Primary sources are produced by participants or direct observers of an issue, event or time period. These sources may be recorded during the event or later on, by a participant reflecting upon the event. In some cases, it will be difficult to obtain the original source, so you may have to rely on copies (photocopies, microfilm, digital copies). Copies or transcriptions of a primary source still count as a primary source.
Some examples of primary sources include:
Many primary source materials can be found in the library catalog, including newspapers, government documents, personal materials, and images. You can limit your search to specific types of primary source material by doing an advanced search in the catalog.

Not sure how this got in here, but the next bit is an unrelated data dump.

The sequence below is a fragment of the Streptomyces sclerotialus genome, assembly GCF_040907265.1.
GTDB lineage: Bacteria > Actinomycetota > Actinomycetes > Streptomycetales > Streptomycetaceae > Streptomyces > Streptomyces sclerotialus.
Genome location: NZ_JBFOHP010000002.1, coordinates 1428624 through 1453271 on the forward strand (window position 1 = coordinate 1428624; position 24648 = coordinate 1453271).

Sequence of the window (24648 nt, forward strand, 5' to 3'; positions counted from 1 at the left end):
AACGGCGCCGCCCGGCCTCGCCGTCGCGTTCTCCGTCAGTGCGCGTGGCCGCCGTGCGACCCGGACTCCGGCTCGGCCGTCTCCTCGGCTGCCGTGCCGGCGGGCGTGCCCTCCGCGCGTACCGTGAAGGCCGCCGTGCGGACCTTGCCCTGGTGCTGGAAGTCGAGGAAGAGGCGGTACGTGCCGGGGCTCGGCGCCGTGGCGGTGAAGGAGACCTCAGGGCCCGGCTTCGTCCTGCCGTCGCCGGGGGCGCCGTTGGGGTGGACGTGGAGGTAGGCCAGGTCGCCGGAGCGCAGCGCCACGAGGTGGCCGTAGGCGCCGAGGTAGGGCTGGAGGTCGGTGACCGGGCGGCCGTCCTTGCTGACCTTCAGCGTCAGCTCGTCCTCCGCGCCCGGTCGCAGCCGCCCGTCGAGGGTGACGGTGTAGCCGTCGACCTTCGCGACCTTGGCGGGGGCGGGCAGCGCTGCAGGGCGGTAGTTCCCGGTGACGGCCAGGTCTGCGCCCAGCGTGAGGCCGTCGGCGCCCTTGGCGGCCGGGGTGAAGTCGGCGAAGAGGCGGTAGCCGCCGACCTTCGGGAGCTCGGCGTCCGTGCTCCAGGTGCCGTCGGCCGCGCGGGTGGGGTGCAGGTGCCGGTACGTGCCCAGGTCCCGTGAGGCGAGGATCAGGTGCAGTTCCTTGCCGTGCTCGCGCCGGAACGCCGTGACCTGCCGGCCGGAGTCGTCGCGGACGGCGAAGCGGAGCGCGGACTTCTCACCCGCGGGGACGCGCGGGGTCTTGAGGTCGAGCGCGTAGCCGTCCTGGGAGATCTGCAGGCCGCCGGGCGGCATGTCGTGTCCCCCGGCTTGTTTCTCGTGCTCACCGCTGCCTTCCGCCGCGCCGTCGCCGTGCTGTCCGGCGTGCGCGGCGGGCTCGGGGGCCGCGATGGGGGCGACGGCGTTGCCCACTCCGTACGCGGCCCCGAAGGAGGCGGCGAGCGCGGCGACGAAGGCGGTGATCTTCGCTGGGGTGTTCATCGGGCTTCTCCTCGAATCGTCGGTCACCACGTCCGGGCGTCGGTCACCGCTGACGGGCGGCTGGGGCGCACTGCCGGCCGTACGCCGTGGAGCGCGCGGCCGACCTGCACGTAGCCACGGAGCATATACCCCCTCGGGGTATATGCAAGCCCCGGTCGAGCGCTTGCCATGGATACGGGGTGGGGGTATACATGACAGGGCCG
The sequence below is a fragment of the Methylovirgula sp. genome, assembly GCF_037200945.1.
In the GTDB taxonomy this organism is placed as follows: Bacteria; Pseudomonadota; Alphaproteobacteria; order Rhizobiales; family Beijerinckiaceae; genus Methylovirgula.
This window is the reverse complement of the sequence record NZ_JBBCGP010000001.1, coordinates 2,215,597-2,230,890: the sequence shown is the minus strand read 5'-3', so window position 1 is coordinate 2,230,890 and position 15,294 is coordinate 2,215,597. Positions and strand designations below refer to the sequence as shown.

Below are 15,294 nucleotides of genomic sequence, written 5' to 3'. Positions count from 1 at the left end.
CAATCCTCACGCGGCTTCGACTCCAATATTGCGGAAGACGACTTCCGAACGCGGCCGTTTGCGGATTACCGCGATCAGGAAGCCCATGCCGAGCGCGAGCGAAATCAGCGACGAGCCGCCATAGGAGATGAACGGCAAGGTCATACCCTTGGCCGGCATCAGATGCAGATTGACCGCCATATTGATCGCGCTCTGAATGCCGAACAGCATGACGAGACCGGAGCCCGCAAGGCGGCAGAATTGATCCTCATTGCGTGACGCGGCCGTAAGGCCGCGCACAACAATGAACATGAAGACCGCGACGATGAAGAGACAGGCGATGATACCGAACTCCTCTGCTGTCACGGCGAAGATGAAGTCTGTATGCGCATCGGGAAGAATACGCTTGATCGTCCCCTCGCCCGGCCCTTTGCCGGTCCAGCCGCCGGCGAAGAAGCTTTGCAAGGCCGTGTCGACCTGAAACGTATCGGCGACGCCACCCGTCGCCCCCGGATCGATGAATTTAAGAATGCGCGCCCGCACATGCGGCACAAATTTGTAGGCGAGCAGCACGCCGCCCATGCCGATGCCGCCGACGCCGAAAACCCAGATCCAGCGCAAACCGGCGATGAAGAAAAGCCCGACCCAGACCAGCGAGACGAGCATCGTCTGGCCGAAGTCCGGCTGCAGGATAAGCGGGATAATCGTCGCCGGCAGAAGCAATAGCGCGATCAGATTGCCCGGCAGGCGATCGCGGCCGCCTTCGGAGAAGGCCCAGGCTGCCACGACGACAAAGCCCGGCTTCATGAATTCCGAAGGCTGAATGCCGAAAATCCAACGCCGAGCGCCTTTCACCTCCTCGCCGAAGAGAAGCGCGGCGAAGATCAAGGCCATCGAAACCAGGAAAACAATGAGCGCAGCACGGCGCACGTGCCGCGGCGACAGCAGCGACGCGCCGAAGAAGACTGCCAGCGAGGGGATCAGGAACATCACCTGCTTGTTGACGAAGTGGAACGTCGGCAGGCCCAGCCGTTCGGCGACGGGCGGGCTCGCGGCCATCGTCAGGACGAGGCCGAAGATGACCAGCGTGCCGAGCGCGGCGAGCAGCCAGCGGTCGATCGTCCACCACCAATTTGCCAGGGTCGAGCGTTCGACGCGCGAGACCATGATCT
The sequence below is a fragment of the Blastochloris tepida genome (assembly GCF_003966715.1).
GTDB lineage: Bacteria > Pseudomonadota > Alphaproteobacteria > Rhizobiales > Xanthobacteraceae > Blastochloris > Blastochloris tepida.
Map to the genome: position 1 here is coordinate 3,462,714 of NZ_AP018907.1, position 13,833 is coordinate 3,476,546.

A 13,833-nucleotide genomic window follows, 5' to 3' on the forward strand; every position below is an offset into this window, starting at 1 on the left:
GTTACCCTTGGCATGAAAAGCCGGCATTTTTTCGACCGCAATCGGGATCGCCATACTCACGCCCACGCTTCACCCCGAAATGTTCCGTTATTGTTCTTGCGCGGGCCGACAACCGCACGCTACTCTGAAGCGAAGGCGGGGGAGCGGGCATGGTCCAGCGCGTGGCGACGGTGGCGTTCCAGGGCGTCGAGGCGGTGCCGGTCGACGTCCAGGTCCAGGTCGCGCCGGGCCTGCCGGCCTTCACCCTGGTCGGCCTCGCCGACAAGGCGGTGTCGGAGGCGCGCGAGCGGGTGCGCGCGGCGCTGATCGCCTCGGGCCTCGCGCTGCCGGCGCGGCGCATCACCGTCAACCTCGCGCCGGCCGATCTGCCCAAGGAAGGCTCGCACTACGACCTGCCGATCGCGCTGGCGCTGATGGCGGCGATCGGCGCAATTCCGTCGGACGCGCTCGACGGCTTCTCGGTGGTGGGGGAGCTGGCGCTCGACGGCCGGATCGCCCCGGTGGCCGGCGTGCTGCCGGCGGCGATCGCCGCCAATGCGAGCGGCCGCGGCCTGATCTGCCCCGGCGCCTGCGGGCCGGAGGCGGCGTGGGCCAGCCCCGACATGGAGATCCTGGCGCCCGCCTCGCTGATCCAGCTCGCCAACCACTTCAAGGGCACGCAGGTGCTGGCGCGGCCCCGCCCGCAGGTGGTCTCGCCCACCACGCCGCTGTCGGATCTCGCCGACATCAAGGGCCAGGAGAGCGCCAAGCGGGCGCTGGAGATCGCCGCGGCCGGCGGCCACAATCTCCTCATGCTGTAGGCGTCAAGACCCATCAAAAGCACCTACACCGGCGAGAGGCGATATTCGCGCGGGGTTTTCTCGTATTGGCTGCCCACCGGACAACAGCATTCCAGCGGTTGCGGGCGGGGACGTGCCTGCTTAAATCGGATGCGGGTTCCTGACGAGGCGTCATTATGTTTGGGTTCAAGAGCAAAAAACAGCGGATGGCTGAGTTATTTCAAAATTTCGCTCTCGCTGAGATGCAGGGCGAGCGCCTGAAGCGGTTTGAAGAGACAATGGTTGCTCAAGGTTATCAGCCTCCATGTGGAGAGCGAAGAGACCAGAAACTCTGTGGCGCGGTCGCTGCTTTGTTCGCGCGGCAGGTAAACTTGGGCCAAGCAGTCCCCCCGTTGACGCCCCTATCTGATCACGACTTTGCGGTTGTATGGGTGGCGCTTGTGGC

Example: If you are looking for interviews about Watergate, search watergate in "any field" and interview in "subject"
While primary sources are often desirable for the raw, non-interpreted information they provide, it is important to analyze them for your research. Ask yourself these questions:
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